It has been many years since my last visit to the Utah State Fair. I stopped going because I grew weary of the environment, and the sameness in the hawkers and gawkers. I remember the last time I went I was collared by a burial plot salesman. His persistence in my investing in a future place to lay my remains really turned me off. I was a young student at the University of Utah, and death and burial were the last things on my mind. I also remember the Ronco-type gadgetry salesmen, all plying their trades and trying to turn small gatherings into crazed buyers.

In this year's unprecedented trip (my wife was in shock that I even considered it) there were still a gadget salesman or two, or three, who knows - I try to ignore them. There were still seedy-looking men making suggestive remarks to the young women who passed within eye- and earshot of their hammer slamming, ball-throwing, bell-ringing, doll-winning contraptions. And there were still people exhibiting and people looking, but that is what the fair is all about.This year after the many years of avoidance, I had more positive impressions than I remember from the past.

On the human side, there was a small boy inside a pen, rubbing his pink and brown porkers with vegetable oil. "Why?" I asked. "To make their skin soft and clean for tomorrow's judging," he answered. "Do you like raising and taking care of them?" I again queried. "Yeah." I could tell by the tender care he was showering on his pigs that he did care, and I could tell by the soft grunting that the pigs enjoyed the pampering.

There was a lady goatkeeper stripping the last milk of her prized animal, which was standing on a wooden platform. When the last drop of milk was out, she carefully wiped it down from head to hoof, affectionately and deliberately moving back and forth, and around and around until the animal was the picture of grooming perfection. I don't know if goats smile, but it seemed to me this one did.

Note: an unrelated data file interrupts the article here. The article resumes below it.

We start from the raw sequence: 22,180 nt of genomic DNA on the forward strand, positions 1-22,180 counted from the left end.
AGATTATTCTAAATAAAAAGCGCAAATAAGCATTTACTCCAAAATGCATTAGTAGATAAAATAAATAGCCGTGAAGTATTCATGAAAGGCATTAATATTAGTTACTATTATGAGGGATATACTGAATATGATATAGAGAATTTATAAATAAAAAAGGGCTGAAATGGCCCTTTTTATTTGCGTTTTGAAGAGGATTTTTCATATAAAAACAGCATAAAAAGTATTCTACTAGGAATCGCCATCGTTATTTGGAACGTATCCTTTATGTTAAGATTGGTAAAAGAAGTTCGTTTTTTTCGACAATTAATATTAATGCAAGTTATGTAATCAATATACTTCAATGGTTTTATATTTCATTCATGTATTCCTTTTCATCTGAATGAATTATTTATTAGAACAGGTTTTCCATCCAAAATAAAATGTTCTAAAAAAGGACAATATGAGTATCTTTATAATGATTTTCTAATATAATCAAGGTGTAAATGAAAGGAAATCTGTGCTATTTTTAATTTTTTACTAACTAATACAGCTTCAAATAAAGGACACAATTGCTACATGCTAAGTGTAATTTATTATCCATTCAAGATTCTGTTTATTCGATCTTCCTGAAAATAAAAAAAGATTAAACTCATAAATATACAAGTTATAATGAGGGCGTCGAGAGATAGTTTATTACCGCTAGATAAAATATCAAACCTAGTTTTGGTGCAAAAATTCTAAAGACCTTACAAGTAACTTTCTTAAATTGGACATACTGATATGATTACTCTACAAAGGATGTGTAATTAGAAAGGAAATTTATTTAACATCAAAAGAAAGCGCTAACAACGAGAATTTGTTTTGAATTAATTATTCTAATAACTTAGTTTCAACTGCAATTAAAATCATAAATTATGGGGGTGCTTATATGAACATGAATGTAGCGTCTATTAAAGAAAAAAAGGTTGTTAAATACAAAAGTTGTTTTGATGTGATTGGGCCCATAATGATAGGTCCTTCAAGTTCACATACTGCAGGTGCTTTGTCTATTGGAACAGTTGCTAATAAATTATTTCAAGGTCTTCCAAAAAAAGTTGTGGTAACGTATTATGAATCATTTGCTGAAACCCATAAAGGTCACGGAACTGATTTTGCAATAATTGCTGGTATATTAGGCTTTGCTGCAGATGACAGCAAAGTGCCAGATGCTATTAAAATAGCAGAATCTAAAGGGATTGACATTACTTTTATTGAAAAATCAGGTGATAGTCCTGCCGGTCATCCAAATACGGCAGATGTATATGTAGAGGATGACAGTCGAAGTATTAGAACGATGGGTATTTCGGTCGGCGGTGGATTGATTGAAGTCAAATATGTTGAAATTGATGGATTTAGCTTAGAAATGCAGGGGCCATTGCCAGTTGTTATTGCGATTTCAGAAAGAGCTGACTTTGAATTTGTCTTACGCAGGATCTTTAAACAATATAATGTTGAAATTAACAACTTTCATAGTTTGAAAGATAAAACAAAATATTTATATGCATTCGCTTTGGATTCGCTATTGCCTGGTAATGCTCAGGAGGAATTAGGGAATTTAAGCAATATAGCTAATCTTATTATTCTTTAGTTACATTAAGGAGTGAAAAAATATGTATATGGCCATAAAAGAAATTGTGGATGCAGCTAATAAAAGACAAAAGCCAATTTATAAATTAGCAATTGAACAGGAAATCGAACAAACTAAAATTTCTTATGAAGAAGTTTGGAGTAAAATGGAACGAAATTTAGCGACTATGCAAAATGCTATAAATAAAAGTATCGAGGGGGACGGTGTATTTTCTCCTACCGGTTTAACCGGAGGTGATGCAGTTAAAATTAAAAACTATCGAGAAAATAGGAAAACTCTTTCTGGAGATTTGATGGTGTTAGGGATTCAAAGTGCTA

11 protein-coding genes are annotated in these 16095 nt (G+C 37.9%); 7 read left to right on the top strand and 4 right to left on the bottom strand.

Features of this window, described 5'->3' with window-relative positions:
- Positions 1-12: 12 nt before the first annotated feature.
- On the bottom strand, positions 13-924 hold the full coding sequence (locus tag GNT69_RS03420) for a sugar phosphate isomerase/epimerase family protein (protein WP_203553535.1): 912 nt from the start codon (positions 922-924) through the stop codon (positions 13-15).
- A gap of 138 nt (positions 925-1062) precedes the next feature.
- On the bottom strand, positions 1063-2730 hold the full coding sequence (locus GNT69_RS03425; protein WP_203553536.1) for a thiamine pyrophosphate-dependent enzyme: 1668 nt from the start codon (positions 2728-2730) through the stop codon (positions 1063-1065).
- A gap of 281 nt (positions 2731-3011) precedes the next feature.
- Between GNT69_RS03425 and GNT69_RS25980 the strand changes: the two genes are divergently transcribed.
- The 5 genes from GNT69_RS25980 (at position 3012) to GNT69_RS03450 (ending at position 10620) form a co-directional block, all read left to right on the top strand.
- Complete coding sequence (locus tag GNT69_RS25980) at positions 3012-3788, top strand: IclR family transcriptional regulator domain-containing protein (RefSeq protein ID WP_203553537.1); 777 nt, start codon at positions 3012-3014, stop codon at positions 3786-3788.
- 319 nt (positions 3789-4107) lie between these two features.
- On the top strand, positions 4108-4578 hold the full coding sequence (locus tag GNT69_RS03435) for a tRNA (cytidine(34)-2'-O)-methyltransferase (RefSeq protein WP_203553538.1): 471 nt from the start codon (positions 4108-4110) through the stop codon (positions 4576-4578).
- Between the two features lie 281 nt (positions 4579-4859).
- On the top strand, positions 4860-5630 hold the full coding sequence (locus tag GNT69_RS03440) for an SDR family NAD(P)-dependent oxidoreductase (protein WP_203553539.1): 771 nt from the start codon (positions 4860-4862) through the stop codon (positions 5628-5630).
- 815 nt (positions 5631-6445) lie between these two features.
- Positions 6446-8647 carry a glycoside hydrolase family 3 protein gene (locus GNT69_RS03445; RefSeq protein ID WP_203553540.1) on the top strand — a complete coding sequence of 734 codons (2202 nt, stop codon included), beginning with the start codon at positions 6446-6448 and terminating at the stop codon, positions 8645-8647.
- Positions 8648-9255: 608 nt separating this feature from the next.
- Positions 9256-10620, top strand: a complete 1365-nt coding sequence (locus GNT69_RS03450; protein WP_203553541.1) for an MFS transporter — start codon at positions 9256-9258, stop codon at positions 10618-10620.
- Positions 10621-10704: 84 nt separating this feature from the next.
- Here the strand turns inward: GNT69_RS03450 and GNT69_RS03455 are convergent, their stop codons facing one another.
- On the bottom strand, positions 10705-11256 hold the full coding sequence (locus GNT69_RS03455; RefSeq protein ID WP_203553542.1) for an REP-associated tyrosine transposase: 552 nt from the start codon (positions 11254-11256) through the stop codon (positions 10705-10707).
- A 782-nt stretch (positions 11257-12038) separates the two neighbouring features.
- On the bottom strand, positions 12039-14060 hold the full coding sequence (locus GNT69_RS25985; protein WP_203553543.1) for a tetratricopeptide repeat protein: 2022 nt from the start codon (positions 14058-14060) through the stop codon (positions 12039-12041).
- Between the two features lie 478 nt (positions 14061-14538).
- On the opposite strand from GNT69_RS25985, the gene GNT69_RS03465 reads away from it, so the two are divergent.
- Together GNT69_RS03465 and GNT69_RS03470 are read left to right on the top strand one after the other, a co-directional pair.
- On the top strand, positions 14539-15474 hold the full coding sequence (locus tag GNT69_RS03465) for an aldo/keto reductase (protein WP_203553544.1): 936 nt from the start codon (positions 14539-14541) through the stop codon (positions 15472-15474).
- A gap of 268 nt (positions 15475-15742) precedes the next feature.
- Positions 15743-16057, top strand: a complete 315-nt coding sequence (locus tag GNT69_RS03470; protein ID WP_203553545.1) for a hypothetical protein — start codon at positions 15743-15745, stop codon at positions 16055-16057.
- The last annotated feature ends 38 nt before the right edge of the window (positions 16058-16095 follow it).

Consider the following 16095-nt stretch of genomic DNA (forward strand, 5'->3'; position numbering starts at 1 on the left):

A father and his sons were leading a small herd of soft tan jersey bulls and cows. A tug, a push and an occasional slap on the fanny kept the fatted beasts in tow.

We visited the Fine Arts Building, brimming with work from the senior to the junior and from the professional to the amateur. I enjoy art and consider myself moderately versed on the subject. As we walked around enjoying the display, I could tell those in the crowd were very interested and sophisticated by their analysis of the various art pieces. There were pieces that the judges had ribboned for their merit that I felt were not worthy of the recognition, and other pieces that didn't get awarded that I felt should have been. But overall it was well judged, and more importantly, it was a show for the artists, it was an opportunity for their work to be reviewed by the critics and compared to the work of their peers.

The Home Arts Building was likewise representative of the many aspiring Utahns who spent countless hours working on domestic arts, each doing their best to capture the coveted "best in show" ribbon. The building is filled with everything from colorful, intricate quilts to mouth-watering bottled fruit.

Agricultural displays were plentiful, with the biggest and best of every imaginable vegetable and fruit and pumpkins and squash so large and perfectly crafted that they seemed unreal.

The fair's architecture had been spruced up. The older historic buildings were clean and fresh. The new contemporary structures for special displays, shows, food sales and dining were pleasantly designed and centrally located. We bought some delicious fruit-blend ice drinks and some spicy buffalo wings (barbecued chicken), sat on the canopied dining platform and enjoyed a parade of people. Youngsters, oldsters, crying kids, laughing kids, the short and tall, the wide and narrow, all were there to review and be reviewed.

Visiting the fair was a pleasant happening that seems to have suddenly come upon us like the cool mist of rain that has punctuated the end of a dry hot summer. It is the celebration at the end of the growing season, the time of harvest for the preparation of the thanksgiving feast and the long hibernation of winter.